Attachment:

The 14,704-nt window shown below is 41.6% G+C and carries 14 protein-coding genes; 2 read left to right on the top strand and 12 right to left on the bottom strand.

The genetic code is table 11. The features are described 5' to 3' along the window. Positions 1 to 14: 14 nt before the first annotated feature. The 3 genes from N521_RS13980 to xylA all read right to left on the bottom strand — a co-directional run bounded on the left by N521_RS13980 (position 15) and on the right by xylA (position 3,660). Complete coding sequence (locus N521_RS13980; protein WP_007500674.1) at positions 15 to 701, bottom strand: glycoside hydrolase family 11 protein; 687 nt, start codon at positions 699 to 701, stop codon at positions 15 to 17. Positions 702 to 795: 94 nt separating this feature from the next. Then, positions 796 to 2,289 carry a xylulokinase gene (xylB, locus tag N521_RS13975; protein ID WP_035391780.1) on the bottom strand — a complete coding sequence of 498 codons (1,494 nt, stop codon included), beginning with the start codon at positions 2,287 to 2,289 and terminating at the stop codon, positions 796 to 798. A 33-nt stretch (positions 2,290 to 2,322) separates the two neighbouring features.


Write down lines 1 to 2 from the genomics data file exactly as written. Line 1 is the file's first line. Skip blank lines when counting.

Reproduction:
The 14,704-nt window shown below is 41.6% G+C and carries 14 protein-coding genes; 2 read left to right on the top strand and 12 right to left on the bottom strand.

The genetic code is table 11. The features are described 5' to 3' along the window. Positions 1 to 14: 14 nt before the first annotated feature. The 3 genes from N521_RS13980 to xylA all read right to left on the bottom strand — a co-directional run bounded on the left by N521_RS13980 (position 15) and on the right by xylA (position 3,660). Complete coding sequence (locus N521_RS13980; protein WP_007500674.1) at positions 15 to 701, bottom strand: glycoside hydrolase family 11 protein; 687 nt, start codon at positions 699 to 701, stop codon at positions 15 to 17. Positions 702 to 795: 94 nt separating this feature from the next. Then, positions 796 to 2,289 carry a xylulokinase gene (xylB, locus tag N521_RS13975; protein ID WP_035391780.1) on the bottom strand — a complete coding sequence of 498 codons (1,494 nt, stop codon included), beginning with the start codon at positions 2,287 to 2,289 and terminating at the stop codon, positions 796 to 798. A 33-nt stretch (positions 2,290 to 2,322) separates the two neighbouring features.